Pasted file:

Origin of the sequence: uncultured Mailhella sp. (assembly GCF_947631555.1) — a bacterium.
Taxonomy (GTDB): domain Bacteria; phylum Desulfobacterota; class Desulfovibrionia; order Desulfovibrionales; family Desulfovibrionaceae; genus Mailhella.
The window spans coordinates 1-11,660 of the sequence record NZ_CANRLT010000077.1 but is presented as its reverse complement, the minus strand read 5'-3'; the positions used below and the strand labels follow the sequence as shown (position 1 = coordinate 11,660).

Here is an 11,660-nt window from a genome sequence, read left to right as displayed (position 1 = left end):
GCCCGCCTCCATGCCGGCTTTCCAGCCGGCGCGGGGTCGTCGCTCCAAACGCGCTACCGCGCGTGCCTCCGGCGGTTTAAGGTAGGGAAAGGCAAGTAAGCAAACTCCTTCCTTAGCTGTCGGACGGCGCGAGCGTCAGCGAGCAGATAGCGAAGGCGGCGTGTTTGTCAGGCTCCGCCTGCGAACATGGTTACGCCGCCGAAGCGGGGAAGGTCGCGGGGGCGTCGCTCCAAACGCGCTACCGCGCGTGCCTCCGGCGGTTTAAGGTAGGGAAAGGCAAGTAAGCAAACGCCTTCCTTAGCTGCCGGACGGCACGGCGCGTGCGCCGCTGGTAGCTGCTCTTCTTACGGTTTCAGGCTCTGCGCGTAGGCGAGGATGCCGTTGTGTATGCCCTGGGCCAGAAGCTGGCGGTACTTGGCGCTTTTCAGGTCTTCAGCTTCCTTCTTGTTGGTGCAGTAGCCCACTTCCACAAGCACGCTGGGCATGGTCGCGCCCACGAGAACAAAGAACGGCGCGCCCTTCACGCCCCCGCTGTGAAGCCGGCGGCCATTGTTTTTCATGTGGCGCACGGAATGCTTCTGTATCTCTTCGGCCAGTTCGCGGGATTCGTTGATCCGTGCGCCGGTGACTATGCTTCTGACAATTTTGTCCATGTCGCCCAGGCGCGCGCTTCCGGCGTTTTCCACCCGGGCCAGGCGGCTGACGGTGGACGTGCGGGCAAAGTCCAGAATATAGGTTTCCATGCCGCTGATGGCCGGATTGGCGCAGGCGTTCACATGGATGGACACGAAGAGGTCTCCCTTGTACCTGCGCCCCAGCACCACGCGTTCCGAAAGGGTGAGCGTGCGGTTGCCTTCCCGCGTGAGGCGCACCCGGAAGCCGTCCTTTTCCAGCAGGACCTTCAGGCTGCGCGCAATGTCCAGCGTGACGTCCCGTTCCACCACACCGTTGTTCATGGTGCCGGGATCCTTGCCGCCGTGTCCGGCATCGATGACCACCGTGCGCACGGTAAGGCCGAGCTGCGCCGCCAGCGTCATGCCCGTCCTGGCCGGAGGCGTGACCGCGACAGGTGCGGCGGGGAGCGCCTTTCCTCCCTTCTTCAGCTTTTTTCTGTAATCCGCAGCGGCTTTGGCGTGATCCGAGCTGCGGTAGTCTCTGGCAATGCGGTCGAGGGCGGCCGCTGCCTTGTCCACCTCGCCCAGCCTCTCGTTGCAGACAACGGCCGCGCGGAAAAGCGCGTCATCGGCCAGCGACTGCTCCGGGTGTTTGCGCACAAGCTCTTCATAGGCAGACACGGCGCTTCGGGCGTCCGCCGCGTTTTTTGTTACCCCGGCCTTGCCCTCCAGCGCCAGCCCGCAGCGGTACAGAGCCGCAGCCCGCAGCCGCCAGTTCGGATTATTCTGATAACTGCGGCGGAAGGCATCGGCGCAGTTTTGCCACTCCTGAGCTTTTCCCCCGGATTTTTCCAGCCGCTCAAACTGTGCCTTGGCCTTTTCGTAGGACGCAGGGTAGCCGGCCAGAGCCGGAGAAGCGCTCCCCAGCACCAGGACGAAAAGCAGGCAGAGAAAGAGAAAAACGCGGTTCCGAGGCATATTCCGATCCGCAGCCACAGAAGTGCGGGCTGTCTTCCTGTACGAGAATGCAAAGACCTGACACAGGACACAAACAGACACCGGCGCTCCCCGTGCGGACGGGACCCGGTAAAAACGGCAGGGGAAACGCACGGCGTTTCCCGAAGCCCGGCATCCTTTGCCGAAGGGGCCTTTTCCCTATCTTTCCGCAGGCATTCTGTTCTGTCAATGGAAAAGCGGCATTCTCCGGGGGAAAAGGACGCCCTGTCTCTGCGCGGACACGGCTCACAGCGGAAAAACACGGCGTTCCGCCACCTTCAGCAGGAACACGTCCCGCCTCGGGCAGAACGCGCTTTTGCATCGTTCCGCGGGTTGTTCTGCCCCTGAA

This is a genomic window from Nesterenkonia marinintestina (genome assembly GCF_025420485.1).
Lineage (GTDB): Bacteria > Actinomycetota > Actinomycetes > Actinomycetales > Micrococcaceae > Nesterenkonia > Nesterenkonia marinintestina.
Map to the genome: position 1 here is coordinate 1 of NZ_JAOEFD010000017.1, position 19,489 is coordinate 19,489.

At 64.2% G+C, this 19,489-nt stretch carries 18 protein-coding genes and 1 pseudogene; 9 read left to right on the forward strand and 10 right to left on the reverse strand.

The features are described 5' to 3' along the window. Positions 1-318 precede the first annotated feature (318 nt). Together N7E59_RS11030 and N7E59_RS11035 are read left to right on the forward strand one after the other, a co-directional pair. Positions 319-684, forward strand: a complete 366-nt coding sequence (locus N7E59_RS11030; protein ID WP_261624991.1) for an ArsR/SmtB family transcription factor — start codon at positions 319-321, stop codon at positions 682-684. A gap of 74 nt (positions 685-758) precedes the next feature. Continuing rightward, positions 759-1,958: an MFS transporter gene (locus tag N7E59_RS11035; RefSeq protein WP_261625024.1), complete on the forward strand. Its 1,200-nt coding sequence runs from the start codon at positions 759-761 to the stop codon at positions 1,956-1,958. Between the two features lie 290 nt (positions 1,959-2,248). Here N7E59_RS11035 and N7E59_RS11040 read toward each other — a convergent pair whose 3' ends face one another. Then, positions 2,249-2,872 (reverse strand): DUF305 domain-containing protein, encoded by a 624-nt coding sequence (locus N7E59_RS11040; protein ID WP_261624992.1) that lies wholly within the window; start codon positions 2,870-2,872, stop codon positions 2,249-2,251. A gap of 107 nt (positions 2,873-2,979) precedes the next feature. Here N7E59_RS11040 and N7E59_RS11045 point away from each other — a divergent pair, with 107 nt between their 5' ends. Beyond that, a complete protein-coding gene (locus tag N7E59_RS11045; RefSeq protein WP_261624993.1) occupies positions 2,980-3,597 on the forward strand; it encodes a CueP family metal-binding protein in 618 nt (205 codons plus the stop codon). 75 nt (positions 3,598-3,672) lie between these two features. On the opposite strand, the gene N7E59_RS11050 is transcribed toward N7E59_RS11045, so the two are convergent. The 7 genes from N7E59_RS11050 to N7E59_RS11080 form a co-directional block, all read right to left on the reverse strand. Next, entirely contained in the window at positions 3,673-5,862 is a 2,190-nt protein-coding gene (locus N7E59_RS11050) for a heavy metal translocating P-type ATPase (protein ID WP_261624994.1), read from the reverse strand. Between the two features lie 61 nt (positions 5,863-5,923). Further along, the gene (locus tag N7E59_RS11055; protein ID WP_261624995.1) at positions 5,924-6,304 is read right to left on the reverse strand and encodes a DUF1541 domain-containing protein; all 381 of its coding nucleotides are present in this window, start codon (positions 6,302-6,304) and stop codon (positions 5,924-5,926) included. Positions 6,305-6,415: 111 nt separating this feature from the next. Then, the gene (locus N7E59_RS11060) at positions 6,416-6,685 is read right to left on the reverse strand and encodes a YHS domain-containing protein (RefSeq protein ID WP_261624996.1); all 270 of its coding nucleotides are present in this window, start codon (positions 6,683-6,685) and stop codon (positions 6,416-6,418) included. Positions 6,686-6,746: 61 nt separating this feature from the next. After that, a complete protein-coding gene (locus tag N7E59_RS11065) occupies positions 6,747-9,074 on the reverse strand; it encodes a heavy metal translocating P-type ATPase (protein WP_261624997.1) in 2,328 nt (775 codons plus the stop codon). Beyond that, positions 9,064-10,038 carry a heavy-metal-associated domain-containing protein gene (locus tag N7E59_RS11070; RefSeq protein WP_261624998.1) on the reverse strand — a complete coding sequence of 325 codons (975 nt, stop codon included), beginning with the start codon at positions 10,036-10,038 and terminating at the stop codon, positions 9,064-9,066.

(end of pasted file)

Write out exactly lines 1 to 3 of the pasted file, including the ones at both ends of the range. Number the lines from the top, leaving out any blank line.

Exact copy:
Origin of the sequence: uncultured Mailhella sp. (assembly GCF_947631555.1) — a bacterium.
Taxonomy (GTDB): domain Bacteria; phylum Desulfobacterota; class Desulfovibrionia; order Desulfovibrionales; family Desulfovibrionaceae; genus Mailhella.
The window spans coordinates 1-11,660 of the sequence record NZ_CANRLT010000077.1 but is presented as its reverse complement, the minus strand read 5'-3'; the positions used below and the strand labels follow the sequence as shown (position 1 = coordinate 11,660).